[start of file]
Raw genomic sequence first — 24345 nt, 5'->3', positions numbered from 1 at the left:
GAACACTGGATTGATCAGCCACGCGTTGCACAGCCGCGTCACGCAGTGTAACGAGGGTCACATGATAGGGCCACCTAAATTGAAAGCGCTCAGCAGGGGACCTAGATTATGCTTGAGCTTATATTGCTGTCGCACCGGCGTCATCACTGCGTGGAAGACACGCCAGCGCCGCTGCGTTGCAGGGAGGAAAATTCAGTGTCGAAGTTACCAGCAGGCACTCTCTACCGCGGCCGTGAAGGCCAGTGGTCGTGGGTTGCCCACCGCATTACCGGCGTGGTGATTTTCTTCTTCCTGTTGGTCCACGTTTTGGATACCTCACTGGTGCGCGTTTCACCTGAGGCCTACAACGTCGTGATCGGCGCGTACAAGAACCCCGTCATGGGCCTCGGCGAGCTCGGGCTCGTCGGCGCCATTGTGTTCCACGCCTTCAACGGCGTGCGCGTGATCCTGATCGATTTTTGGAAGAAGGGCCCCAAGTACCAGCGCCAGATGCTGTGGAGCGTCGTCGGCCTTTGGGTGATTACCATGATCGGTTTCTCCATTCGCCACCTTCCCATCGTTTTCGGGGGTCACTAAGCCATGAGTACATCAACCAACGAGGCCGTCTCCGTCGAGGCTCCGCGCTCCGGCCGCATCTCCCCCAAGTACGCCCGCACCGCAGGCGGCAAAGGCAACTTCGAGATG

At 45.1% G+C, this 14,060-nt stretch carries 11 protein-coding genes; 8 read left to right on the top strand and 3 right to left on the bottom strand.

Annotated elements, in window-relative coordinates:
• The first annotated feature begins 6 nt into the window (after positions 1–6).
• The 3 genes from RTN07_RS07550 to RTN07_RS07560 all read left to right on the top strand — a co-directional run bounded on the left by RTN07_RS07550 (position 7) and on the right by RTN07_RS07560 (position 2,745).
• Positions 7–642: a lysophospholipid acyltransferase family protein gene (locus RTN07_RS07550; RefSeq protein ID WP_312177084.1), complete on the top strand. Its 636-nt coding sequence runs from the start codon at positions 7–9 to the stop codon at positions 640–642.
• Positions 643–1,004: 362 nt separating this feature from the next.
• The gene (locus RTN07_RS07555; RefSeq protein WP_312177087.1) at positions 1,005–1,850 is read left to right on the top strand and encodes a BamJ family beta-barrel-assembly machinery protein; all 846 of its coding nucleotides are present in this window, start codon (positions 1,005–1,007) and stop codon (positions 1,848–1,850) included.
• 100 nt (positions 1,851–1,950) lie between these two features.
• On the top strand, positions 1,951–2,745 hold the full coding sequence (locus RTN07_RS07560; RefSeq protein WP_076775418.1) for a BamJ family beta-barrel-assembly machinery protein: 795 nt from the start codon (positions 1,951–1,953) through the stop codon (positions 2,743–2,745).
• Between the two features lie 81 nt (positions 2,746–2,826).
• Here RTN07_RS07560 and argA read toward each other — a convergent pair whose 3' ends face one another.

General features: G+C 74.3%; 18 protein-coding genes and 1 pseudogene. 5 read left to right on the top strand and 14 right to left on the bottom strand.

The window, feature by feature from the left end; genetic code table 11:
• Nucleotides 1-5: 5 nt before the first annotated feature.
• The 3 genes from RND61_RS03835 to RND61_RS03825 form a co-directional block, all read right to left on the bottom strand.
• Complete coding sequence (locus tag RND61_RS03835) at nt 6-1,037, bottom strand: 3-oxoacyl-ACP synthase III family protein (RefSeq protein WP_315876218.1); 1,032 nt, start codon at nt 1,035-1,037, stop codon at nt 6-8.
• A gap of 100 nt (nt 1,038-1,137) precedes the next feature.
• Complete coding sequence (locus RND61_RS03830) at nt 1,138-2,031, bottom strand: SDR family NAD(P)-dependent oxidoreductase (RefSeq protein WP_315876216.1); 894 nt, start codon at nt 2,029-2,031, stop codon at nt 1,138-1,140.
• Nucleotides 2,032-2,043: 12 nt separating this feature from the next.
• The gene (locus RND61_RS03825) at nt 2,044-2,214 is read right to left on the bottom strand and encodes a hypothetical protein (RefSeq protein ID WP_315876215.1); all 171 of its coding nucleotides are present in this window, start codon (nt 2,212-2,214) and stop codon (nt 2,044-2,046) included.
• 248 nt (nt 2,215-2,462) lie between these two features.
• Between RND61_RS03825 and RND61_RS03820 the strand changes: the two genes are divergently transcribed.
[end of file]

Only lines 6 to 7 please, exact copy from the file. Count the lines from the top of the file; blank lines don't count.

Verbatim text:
• The 3 genes from RTN07_RS07550 to RTN07_RS07560 all read left to right on the top strand — a co-directional run bounded on the left by RTN07_RS07550 (position 7) and on the right by RTN07_RS07560 (position 2,745).
• Positions 7–642: a lysophospholipid acyltransferase family protein gene (locus RTN07_RS07550; RefSeq protein ID WP_312177084.1), complete on the top strand. Its 636-nt coding sequence runs from the start codon at positions 7–9 to the stop codon at positions 640–642.